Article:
Technically the piece was clever and created a sense of dissonance in the viewer. We expect to see still images in a gallery context and according to this logic one is initially tempted to conclude that the images are paused. Yet we also expect to see movement on a television screen, and the lack of it initially arrests our attention. Caroline McCarthy, a graduate of the National College of Art and Design in 1994 sought to represent where we come from and who we are.... by playing with uncertainty. For me the piece was humorous on a technical level and the subject matter familiar but the inferior VHS image quality and the unlooped video tape lessened the impact; as I was leaving the tape had reached the end and a screen of television fuzz removed all uncertainty.untitled by Amanda McKittrickuntitled by Amanda McKittrick

Another project which adopted a non-silver photographic process was the cyanotype project produced by Amanda McKittrick in collaboration with five mothers and toddlers from the Pearse House Resource Centre in Dublin. Their aim in adopting this printing process was to overcome the technical barriers inherent in photography and concentrate instead on the symbolic power of the medium. The images presented were to all intents therefore monochromatic blue resembling water colour images rather than photographic prints. The subject matter progressed in terms of abstraction from the first images of toddlers to more curious shapes and while pleasant in terms of texture were more engaging on the level of process than content.

While it was good to see work by non-artists and allowing for the personal significance which I am sure the images have for them, it is ironic that the process should be the most interesting part for this viewer.

Personal and hidden meanings were again suggested by work in the final room which presented a series of black and white images quite literally hung out to view. Dettie Flynn provided a series of disconnected images recording everyday objects; curtains, a ship in a bottle, artichokes on a plate. The fine grained images of straight or blurred objects exploited light, texture and shape on a literal level but drew little on a deeper more meaningful level. The captions when consulted solved little of the puzzle. Handwritten and framed in wood, they were as unorthodox as the presentation of the images. Some seemed to relate to the images, some did not. Those which did not reminded this viewer of the frustration presented by captions in a photo-album which relate to long-lost images.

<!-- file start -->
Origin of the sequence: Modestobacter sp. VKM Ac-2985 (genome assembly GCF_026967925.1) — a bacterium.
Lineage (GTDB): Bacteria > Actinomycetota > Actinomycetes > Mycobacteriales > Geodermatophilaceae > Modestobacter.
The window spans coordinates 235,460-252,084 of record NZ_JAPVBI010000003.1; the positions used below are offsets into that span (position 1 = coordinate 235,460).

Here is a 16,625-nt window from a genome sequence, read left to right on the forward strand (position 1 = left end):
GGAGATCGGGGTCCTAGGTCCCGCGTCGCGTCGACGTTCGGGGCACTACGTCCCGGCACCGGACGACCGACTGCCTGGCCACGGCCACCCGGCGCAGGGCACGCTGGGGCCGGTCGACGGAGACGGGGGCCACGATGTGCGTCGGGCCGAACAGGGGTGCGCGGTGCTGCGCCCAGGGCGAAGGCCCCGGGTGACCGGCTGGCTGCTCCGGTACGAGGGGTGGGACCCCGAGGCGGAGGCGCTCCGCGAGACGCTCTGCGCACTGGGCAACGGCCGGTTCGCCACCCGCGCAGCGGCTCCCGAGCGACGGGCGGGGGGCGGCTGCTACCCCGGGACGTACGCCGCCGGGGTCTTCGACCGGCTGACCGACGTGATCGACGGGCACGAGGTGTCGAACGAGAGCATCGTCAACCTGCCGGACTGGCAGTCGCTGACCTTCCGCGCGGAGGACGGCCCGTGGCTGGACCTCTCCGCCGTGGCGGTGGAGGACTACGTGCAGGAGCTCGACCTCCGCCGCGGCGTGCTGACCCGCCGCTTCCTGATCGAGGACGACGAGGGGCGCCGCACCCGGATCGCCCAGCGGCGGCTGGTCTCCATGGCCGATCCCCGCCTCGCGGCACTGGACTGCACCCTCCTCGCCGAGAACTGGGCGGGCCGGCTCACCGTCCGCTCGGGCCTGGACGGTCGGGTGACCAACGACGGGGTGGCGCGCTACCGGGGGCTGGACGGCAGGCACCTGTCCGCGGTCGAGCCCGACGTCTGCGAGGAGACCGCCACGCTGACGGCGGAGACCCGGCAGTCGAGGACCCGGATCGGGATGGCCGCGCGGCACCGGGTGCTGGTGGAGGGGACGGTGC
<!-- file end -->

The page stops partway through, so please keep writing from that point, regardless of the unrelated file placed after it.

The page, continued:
It was interesting to read afterwards that Dettie wished to question the process of viewing, and the art viewing tradition. Certainly the presentation of the unframed prints achieved a counter-gallery effect.

Interestingly in the same room a series of photo-booth type portraits were framed more in the style of work usually presented in a gallery context. Yet the formal presentation of the prints was in contrast to the pose of the subjects; the people depicted were relaxed, comfortable, looking out at us looking in, but inviting us to look rather than treating us as voyeurs. The inferior quality of the prints extended the informality of the images. What this room achieved certainly was to present us with images stripped of context but very obviously representations of the everyday captured using photographic techniques. Some of the images were intensely detailed and realistic, others more imaginary and suggestive. But suggestive of what?; apart or together they were incongruous.

The work presented during this festival addressed issues relating to art and the presentation of such in a gallery space. Many of the projects were unself-consciously artefacts exploring photographic processes and presentation techniques. Conceptually some of them worked, but one engaged more with the photographic object than the subject matter. Perhaps the speed with which other viewers went from room to room suggested how little the images engaged the general viewer.

Curiously no reportage work was presented. If this show was meant to represent womens' photography in Ireland it was an extremely limited presentation dominated by artistic interests and agendas; if it was meant to present and celebrate photography I am afraid that for this viewer at least the promise was unfulfilled. It is unfortunate that the discussions in and around the seminars should engage more than the works presented.

Other articles mentioning Rachel Ballagh: